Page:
If companies successfully create a time-aware and high-definition picture of their customers, they will benefit from greater customer relationships and unparalleled oversight of their businesses. However, they must utilise AI to provide exceptional customer experiences and business predictions. If businesses don’t adapt to change and instead continue to operate with an old, outdated, standard-definition view of their customers, they will lose out to competitors as they won’t be able to deliver an experience that their customers expect.

 

[2] https://www.dnb.co.uk/content/dam/english/business-trends/b2bm-db-improve-the-quality-of-your-marketing-now-1-0.pdf

[3] https://go.forrester.com/future-of-cx/#:~:text=The%20wheel%20of%20change%20is,relationships%20stable%20amid%20unprecedented%20upheaval.

[4] https://cdn2.hubspot.net/hubfs/1624046/IDGE_Data_Analysis_2016_final.pdf?t=1496694598964

 

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Technology

USING ARTIFICIAL INTELLIGENCE TO ACHIEVE CIRCULAR ECONOMY

By Professor Terence Tse, ESCP Business School

 

It is really only a matter of time before the two main trends, artificial intelligence (AI) and circular economy, would come together. A milestone of this convergence was the white paper “Artificial intelligence and the circular economy”: AI as a tool to accelerate the transition, jointly published by The Ellen MacArthur Foundation and Google earlier this year. It has kick-started the discussion on how AI can be used as a tool to help accelerate and scale our transition to a circular economy. This can be achieved by unlocking new opportunities through improving product and material design, enhancing circularity-based business models, and optimising circular infrastructure. The paper draws on the food and consumer electronics industries to illustrate the circular benefits driven by AI. The forecasted value that can emerge from these is encouraging: up to $127 billion and $90 billion a year in 2030, respectively.

 

The pace will be slow

No doubt these are very good news. It also shows how innovative technologies can take circular economy to the next level. Yet, I believe the path leading there will be full of challenges, not least because, contrary to what general media would like to get us to believe, the development of AI is, in reality, really slow.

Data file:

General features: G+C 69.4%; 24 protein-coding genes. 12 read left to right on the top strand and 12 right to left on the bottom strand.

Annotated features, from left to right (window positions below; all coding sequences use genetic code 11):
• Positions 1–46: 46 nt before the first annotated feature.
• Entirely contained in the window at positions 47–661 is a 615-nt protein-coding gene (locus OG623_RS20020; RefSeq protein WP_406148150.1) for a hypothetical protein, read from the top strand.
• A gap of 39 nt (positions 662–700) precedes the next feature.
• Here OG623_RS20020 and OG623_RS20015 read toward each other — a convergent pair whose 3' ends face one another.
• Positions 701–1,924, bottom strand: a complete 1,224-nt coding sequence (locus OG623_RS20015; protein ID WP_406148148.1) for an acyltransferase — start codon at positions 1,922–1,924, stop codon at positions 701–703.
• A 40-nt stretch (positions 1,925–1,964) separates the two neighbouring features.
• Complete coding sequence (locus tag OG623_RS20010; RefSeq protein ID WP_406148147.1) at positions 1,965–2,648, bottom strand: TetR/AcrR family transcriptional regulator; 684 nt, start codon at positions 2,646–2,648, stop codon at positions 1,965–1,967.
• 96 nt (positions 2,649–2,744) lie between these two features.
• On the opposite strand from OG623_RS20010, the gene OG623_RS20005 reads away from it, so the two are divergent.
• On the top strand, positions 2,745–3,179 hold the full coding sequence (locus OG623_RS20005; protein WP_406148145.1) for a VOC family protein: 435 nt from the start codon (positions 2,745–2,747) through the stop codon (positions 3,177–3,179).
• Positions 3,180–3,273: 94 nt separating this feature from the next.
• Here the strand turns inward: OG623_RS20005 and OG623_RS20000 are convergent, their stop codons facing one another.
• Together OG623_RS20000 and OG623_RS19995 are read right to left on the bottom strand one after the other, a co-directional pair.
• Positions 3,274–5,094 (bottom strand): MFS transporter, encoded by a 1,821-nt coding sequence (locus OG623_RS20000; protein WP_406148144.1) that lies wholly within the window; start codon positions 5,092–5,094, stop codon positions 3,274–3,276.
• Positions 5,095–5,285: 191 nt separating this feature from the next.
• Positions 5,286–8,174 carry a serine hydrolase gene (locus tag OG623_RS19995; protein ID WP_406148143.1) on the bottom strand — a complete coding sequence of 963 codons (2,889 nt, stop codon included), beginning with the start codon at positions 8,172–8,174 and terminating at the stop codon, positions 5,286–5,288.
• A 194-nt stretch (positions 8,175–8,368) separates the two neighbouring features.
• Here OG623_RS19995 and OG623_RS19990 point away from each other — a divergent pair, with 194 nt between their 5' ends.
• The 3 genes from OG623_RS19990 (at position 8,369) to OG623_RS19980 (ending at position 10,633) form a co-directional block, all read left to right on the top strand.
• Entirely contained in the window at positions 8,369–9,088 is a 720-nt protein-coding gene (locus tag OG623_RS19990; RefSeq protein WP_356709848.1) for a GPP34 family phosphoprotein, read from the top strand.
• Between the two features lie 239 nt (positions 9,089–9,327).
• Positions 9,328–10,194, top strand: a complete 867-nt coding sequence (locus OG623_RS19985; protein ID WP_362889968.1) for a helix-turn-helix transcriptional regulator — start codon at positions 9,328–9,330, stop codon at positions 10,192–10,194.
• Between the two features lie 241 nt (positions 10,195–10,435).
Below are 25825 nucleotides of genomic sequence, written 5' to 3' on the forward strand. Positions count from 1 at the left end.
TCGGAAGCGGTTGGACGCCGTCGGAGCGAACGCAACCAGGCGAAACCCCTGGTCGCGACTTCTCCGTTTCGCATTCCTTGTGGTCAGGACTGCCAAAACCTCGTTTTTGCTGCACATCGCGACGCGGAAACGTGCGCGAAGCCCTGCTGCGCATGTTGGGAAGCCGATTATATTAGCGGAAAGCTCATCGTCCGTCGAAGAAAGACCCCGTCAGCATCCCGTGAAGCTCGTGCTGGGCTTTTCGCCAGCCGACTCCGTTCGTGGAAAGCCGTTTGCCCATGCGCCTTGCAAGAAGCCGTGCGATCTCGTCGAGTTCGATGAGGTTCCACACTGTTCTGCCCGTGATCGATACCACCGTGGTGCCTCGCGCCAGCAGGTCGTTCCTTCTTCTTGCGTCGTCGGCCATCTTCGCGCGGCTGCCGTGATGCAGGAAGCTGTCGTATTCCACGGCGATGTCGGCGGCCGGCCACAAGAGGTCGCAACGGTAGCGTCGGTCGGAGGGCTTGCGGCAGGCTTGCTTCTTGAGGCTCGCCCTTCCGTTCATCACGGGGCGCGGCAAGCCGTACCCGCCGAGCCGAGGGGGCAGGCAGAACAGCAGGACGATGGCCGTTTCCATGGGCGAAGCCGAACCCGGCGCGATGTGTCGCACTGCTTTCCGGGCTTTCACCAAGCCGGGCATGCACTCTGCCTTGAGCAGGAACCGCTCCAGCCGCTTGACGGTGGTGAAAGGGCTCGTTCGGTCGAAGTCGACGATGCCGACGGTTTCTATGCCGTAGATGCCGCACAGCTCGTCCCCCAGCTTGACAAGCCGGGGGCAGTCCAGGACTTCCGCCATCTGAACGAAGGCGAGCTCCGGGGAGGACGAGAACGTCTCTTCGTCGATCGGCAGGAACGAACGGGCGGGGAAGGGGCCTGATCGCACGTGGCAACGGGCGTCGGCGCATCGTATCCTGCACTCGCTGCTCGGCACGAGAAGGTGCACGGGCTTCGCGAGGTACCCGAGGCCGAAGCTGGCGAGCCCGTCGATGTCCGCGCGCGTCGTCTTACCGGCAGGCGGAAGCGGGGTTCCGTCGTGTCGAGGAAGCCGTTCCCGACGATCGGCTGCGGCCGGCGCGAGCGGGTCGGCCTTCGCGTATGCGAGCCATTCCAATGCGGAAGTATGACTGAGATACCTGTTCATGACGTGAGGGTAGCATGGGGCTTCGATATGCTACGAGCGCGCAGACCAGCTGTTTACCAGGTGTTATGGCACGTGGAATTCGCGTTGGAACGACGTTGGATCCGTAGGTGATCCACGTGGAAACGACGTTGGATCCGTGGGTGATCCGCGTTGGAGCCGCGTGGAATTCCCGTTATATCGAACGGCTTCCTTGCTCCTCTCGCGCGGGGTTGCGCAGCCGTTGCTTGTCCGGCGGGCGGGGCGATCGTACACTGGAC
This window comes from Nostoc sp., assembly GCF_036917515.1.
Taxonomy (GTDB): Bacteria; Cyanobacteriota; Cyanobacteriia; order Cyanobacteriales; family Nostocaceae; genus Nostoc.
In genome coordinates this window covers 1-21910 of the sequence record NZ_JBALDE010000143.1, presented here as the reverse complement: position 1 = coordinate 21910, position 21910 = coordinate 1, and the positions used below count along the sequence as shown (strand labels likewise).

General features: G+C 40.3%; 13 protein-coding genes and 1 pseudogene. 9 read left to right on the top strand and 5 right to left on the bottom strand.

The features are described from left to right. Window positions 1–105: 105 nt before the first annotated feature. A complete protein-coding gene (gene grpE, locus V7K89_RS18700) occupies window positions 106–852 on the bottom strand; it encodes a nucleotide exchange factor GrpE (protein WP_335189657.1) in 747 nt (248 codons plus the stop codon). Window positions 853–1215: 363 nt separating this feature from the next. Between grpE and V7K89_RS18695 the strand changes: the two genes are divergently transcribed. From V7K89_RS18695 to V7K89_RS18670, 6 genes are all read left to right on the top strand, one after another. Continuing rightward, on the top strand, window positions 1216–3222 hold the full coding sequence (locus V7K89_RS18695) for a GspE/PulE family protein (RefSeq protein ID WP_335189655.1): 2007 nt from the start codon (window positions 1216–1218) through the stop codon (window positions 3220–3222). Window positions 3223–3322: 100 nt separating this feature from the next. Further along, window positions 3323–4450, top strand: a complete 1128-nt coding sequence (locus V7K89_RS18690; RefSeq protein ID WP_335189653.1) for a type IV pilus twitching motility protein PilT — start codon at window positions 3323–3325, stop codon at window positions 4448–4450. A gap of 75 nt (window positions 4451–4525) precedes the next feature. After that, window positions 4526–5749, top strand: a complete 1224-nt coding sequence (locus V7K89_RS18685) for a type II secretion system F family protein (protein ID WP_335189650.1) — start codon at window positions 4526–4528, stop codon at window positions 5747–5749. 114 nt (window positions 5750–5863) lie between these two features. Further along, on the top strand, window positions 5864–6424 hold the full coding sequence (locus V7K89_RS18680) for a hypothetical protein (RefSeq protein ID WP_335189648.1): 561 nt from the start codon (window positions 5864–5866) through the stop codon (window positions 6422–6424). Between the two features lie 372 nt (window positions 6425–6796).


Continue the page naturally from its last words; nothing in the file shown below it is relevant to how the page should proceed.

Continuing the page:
There are several reasons attributable to this sluggish pace

First, there is a general shortage of AI-proficient graduates. Training up AI researchers takes time. Universities are not churning out data scientists fast enough to meet the job market demand. For those who are graduating, they will most likely be snapped up by the technology giants. Indeed, it has been estimated that some 60% of AI talent are in the employment of technology and financial services companies, leading to a ‘brain drain’ in academia, which in turn, slows down the production of qualified graduates. Small circular economy-based companies (as well as AI start-ups) will struggle to have the same hiring power, as they often lack the ability to match the levels of salaries and prestige offered by large organisations.

Another reason why circular economy-aimed companies, large or small, will struggle to deploy AI is that the technology remains a very expensive investment. AI is, at the moment, far from a plug-and-play technology. Arguably, there are off-the-shelf AI applications available in the market. But what this one size fits-all technology solutions can really do is often very limited and their effectiveness low. Inevitably, for AI to work at an acceptable, value-creating level, it is necessary to integrate it into the existing wider IT system. Customising AI applications to be embedded in the system architecture is very complex and hence very costly.